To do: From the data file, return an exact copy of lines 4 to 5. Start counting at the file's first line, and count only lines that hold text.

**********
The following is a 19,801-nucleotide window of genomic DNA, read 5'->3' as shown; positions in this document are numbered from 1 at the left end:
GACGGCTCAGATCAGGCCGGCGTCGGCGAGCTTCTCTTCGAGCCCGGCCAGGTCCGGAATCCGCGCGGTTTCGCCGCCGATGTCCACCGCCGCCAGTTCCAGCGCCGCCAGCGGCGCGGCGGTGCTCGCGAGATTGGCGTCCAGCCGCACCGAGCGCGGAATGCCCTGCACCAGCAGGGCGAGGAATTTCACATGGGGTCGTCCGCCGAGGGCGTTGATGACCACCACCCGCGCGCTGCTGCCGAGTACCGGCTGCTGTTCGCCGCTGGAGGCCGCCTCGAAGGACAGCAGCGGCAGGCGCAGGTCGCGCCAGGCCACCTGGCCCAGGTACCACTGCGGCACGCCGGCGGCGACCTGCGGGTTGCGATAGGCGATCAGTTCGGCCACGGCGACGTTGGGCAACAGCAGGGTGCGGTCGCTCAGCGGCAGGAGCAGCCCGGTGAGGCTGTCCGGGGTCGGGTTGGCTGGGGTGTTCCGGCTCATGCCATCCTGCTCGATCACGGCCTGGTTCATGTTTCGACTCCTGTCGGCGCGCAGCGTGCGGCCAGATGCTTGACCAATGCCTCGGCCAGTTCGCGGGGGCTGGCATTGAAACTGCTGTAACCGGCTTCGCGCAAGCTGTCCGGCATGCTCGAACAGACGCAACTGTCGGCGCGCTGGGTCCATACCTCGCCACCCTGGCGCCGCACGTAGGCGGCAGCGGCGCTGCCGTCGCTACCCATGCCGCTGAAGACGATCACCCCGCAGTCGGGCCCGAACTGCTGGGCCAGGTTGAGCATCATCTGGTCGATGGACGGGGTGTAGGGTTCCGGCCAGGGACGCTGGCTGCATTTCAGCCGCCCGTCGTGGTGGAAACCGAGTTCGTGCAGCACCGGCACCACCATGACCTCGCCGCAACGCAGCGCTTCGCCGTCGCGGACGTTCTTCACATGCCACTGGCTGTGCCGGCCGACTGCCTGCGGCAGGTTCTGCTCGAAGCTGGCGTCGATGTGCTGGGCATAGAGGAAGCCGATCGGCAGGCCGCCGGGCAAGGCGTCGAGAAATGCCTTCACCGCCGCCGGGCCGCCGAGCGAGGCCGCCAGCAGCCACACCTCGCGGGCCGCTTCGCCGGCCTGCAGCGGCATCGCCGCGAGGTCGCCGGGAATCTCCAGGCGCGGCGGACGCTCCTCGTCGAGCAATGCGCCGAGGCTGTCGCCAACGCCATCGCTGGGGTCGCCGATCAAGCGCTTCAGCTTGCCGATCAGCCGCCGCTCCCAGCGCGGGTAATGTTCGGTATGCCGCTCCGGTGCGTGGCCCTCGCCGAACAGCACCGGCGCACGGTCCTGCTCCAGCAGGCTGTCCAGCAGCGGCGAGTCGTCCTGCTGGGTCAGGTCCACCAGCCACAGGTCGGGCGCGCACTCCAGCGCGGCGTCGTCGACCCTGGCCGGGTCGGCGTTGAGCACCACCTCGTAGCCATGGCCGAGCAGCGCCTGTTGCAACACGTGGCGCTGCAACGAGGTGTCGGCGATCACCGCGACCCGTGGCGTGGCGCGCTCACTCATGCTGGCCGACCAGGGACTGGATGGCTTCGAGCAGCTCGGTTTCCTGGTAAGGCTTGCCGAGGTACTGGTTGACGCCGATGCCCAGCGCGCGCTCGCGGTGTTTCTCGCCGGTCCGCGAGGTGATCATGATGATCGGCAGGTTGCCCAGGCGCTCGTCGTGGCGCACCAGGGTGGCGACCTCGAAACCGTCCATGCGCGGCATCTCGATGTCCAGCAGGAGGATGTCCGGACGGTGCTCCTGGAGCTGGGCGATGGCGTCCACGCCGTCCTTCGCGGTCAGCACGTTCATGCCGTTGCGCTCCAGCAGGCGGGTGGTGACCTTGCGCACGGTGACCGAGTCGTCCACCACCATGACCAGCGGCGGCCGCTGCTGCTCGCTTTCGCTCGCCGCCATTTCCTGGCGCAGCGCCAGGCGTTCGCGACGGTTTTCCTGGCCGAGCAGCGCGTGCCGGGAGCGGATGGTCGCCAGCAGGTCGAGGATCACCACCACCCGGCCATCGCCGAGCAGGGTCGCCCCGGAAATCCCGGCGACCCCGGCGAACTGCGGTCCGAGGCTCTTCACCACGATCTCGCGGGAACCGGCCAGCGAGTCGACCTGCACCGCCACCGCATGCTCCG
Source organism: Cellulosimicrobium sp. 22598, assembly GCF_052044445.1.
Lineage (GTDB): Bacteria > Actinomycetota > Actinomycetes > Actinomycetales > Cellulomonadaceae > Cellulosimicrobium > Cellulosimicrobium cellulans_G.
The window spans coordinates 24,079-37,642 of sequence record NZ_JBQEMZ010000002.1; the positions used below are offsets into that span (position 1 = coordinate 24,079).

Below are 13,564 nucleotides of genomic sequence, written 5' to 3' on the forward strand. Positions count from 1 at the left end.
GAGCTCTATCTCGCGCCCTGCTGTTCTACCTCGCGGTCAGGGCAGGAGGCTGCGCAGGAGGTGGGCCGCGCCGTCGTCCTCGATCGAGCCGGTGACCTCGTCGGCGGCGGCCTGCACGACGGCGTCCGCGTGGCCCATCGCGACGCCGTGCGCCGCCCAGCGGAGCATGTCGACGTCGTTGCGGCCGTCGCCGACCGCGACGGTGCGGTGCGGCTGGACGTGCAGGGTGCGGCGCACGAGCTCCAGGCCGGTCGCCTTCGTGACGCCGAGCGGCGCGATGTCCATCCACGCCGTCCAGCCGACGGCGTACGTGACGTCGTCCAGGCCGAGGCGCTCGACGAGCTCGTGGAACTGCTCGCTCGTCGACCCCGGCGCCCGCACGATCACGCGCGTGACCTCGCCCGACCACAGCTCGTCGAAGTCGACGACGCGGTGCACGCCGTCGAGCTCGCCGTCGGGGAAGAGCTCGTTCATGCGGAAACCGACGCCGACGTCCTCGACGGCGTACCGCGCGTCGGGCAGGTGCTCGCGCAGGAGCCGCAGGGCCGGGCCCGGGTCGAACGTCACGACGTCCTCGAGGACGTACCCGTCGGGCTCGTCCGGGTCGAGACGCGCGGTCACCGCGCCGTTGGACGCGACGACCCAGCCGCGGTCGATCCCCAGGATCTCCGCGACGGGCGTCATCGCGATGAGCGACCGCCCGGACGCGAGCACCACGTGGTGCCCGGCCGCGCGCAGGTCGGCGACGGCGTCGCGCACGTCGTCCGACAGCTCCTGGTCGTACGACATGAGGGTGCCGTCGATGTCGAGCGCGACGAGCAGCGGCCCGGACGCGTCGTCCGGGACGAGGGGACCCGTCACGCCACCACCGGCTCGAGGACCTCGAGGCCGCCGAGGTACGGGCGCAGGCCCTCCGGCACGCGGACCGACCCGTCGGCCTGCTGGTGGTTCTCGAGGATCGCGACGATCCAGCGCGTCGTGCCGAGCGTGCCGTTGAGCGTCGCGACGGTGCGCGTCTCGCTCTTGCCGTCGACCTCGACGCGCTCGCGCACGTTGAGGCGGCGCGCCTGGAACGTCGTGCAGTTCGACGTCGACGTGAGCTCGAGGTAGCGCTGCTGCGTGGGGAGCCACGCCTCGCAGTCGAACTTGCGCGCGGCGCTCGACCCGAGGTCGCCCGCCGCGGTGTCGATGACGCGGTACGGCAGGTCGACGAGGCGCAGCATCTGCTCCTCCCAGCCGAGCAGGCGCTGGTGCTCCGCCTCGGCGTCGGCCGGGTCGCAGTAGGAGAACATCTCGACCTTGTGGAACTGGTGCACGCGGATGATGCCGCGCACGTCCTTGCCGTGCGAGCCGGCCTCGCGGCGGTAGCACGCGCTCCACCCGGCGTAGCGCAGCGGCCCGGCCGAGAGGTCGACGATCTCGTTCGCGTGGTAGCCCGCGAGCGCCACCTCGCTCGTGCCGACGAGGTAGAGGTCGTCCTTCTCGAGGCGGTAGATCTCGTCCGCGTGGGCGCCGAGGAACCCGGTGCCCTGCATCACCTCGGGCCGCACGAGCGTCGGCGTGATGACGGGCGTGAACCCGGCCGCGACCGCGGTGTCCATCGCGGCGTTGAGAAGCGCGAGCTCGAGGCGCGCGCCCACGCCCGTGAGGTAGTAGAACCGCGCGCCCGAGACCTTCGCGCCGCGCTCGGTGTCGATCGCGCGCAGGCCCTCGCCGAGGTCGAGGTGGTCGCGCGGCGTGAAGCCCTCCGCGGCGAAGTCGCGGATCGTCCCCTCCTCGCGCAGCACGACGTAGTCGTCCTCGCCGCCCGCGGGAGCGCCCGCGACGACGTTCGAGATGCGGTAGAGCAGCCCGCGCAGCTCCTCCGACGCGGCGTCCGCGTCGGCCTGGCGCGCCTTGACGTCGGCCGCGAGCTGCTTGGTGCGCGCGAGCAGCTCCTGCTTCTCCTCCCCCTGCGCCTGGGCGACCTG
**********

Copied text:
Lineage (GTDB): Bacteria > Actinomycetota > Actinomycetes > Actinomycetales > Cellulomonadaceae > Cellulosimicrobium > Cellulosimicrobium cellulans_G.
The window spans coordinates 24,079-37,642 of sequence record NZ_JBQEMZ010000002.1; the positions used below are offsets into that span (position 1 = coordinate 24,079).